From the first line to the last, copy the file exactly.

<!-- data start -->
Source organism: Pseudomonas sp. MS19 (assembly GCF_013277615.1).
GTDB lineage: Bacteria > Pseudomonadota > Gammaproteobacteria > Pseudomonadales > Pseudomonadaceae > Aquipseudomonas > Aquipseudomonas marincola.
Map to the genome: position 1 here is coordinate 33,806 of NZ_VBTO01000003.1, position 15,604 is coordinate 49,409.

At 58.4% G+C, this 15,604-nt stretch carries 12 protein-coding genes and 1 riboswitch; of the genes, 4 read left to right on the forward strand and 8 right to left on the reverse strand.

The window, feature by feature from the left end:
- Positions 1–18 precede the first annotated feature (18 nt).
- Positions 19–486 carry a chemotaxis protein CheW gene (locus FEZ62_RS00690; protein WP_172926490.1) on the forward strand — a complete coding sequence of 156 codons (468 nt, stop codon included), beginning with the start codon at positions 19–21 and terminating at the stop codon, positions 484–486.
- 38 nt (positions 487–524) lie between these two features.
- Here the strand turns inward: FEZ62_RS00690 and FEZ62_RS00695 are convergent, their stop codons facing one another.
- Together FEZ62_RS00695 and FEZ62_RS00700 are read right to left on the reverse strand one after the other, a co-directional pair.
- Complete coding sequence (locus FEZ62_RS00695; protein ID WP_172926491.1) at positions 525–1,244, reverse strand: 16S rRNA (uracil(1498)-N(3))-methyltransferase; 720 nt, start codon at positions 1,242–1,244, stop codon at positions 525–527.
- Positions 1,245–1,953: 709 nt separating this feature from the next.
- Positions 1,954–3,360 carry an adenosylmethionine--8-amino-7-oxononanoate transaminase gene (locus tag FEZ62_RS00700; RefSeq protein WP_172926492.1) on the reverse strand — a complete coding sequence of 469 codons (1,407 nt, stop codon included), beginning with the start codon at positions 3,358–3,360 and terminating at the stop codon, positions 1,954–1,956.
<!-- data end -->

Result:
Source organism: Pseudomonas sp. MS19 (assembly GCF_013277615.1).
GTDB lineage: Bacteria > Pseudomonadota > Gammaproteobacteria > Pseudomonadales > Pseudomonadaceae > Aquipseudomonas > Aquipseudomonas marincola.
Map to the genome: position 1 here is coordinate 33,806 of NZ_VBTO01000003.1, position 15,604 is coordinate 49,409.

At 58.4% G+C, this 15,604-nt stretch carries 12 protein-coding genes and 1 riboswitch; of the genes, 4 read left to right on the forward strand and 8 right to left on the reverse strand.

The window, feature by feature from the left end:
- Positions 1–18 precede the first annotated feature (18 nt).
- Positions 19–486 carry a chemotaxis protein CheW gene (locus FEZ62_RS00690; protein WP_172926490.1) on the forward strand — a complete coding sequence of 156 codons (468 nt, stop codon included), beginning with the start codon at positions 19–21 and terminating at the stop codon, positions 484–486.
- 38 nt (positions 487–524) lie between these two features.
- Here the strand turns inward: FEZ62_RS00690 and FEZ62_RS00695 are convergent, their stop codons facing one another.
- Together FEZ62_RS00695 and FEZ62_RS00700 are read right to left on the reverse strand one after the other, a co-directional pair.
- Complete coding sequence (locus FEZ62_RS00695; protein ID WP_172926491.1) at positions 525–1,244, reverse strand: 16S rRNA (uracil(1498)-N(3))-methyltransferase; 720 nt, start codon at positions 1,242–1,244, stop codon at positions 525–527.
- Positions 1,245–1,953: 709 nt separating this feature from the next.
- Positions 1,954–3,360 carry an adenosylmethionine--8-amino-7-oxononanoate transaminase gene (locus tag FEZ62_RS00700; RefSeq protein WP_172926492.1) on the reverse strand — a complete coding sequence of 469 codons (1,407 nt, stop codon included), beginning with the start codon at positions 3,358–3,360 and terminating at the stop codon, positions 1,954–1,956.